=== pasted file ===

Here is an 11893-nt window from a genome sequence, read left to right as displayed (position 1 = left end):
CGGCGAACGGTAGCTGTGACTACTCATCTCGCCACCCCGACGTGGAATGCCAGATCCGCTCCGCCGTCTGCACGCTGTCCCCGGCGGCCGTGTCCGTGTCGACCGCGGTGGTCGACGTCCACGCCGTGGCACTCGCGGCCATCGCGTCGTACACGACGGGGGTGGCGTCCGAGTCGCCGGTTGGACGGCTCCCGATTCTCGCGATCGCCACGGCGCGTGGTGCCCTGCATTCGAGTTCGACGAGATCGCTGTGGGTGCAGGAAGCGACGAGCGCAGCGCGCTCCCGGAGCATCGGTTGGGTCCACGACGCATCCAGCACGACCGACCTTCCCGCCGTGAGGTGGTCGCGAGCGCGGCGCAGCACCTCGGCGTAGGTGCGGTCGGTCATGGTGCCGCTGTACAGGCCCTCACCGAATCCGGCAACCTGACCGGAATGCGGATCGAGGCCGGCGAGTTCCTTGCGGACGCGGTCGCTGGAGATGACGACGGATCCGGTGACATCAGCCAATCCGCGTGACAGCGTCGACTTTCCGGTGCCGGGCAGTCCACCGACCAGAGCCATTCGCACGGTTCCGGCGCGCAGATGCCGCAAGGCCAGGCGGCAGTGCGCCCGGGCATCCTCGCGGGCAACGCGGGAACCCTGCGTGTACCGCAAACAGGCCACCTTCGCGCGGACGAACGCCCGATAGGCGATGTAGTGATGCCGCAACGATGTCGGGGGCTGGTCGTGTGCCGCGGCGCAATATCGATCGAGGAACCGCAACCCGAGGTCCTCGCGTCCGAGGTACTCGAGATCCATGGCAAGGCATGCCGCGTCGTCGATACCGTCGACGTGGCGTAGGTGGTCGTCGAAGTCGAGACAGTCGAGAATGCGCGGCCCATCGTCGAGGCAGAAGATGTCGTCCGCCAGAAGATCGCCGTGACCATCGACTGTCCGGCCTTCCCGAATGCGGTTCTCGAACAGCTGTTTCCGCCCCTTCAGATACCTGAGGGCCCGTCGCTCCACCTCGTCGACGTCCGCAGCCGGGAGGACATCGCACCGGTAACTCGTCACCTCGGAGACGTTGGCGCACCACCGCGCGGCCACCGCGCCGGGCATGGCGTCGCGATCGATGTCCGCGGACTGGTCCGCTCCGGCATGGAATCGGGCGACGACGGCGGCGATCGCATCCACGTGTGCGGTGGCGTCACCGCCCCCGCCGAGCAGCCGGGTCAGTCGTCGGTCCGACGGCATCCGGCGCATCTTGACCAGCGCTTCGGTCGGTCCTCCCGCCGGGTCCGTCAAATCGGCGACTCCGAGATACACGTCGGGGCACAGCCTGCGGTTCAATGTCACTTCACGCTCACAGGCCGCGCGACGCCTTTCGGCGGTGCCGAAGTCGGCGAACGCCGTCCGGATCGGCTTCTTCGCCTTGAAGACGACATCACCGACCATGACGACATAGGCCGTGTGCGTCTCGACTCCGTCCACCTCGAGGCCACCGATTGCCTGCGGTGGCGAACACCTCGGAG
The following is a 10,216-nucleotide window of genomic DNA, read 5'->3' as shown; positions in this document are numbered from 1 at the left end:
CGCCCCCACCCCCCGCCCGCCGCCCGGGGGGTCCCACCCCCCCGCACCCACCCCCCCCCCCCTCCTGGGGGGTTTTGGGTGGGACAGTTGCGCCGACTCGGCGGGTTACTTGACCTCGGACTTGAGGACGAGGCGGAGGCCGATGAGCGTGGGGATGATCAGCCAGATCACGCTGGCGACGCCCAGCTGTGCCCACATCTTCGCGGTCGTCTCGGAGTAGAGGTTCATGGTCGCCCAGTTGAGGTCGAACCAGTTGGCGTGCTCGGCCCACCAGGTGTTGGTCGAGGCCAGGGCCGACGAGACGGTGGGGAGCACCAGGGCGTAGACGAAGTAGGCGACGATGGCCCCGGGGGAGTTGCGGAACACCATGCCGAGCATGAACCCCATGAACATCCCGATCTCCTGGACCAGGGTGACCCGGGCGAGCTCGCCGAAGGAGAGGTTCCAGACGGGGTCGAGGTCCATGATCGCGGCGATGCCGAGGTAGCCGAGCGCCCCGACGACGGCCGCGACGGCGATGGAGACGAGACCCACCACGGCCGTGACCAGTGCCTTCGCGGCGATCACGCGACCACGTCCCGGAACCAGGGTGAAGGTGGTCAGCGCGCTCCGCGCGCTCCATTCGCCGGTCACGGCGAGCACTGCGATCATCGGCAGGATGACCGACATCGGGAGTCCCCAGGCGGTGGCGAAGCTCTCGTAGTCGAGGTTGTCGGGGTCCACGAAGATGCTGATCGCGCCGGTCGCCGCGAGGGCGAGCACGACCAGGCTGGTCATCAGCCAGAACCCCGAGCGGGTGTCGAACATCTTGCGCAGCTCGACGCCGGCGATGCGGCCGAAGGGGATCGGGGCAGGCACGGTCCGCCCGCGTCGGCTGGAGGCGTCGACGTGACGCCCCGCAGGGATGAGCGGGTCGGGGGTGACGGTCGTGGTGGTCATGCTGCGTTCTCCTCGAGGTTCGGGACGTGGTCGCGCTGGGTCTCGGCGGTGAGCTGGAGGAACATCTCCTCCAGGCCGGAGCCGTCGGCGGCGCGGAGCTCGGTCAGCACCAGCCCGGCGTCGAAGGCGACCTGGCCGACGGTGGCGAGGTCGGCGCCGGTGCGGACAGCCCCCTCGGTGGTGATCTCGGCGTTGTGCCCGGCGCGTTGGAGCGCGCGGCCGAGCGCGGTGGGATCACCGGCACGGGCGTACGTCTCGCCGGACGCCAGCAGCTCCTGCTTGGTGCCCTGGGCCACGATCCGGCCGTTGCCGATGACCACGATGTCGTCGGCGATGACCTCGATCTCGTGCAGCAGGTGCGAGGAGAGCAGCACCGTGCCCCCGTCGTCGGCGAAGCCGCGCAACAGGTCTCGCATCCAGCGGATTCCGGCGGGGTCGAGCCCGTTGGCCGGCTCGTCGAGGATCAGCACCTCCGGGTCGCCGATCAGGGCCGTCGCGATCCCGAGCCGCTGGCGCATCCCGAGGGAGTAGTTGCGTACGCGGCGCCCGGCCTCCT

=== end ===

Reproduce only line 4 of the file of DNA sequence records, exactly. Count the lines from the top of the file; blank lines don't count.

CGCCCCCACCCCCCGCCCGCCGCCCGGGGGGTCCCACCCCCCCGCACCCACCCCCCCCCCCCTCCTGGGGGGTTTTGGGTGGGACAGTTGCGCCGACTCGGCGGGTTACTTGACCTCGGACTTGAGGACGAGGCGGAGGCCGATGAGCGTGGGGATGATCAGCCAGATCACGCTGGCGACGCCCAGCTGTGCCCACATCTTCGCGGTCGTCTCGGAGTAGAGGTTCATGGTCGCCCAGTTGAGGTCGAACCAGTTGGCGTGCTCGGCCCACCAGGTGTTGGTCGAGGCCAGGGCCGACGAGACGGTGGGGAGCACCAGGGCGTAGACGAAGTAGGCGACGATGGCCCCGGGGGAGTTGCGGAACACCATGCCGAGCATGAACCCCATGAACATCCCGATCTCCTGGACCAGGGTGACCCGGGCGAGCTCGCCGAAGGAGAGGTTCCAGACGGGGTCGAGGTCCATGATCGCGGCGATGCCGAGGTAGCCGAGCGCCCCGACGACGGCCGCGACGGCGATGGAGACGAGACCCACCACGGCCGTGACCAGTGCCTTCGCGGCGATCACGCGACCACGTCCCGGAACCAGGGTGAAGGTGGTCAGCGCGCTCCGCGCGCTCCATTCGCCGGTCACGGCGAGCACTGCGATCATCGGCAGGATGACCGACATCGGGAGTCCCCAGGCGGTGGCGAAGCTCTCGTAGTCGAGGTTGTCGGGGTCCACGAAGATGCTGATCGCGCCGGTCGCCGCGAGGGCGAGCACGACCAGGCTGGTCATCAGCCAGAACCCCGAGCGGGTGTCGAACATCTTGCGCAGCTCGACGCCGGCGATGCGGCCGAAGGGGATCGGGGCAGGCACGGTCCGCCCGCGTCGGCTGGAGGCGTCGACGTGACGCCCCGCAGGGATGAGCGGGTCGGGGGTGACGGTCGTGGTGGTCATGCTGCGTTCTCCTCGAGGTTCGGGACGTGGTCGCGCTGGGTCTCGGCGGTGAGCTGGAGGAACATCTCCTCCAGGCCGGAGCCGTCGGCGGCGCGGAGCTCGGTCAGCACCAGCCCGGCGTCGAAGGCGACCTGGCCGACGGTGGCGAGGTCGGCGCCGGTGCGGACAGCCCCCTCGGTGGTGATCTCGGCGTTGTGCCCGGCGCGTTGGAGCGCGCGGCCGAGCGCGGTGGGATCACCGGCACGGGCGTACGTCTCGCCGGACGCCAGCAGCTCCTGCTTGGTGCCCTGGGCCACGATCCGGCCGTTGCCGATGACCACGATGTCGTCGGCGATGACCTCGATCTCGTGCAGCAGGTGCGAGGAGAGCAGCACCGTGCCCCCGTCGTCGGCGAAGCCGCGCAACAGGTCTCGCATCCAGCGGATTCCGGCGGGGTCGAGCCCGTTGGCCGGCTCGTCGAGGATCAGCACCTCCGGGTCGCCGATCAGGGCCGTCGCGATCCCGAGCCGCTGGCGCATCCCGAGGGAGTAGTTGCGTACGCGGCGCCCGGCCTCCT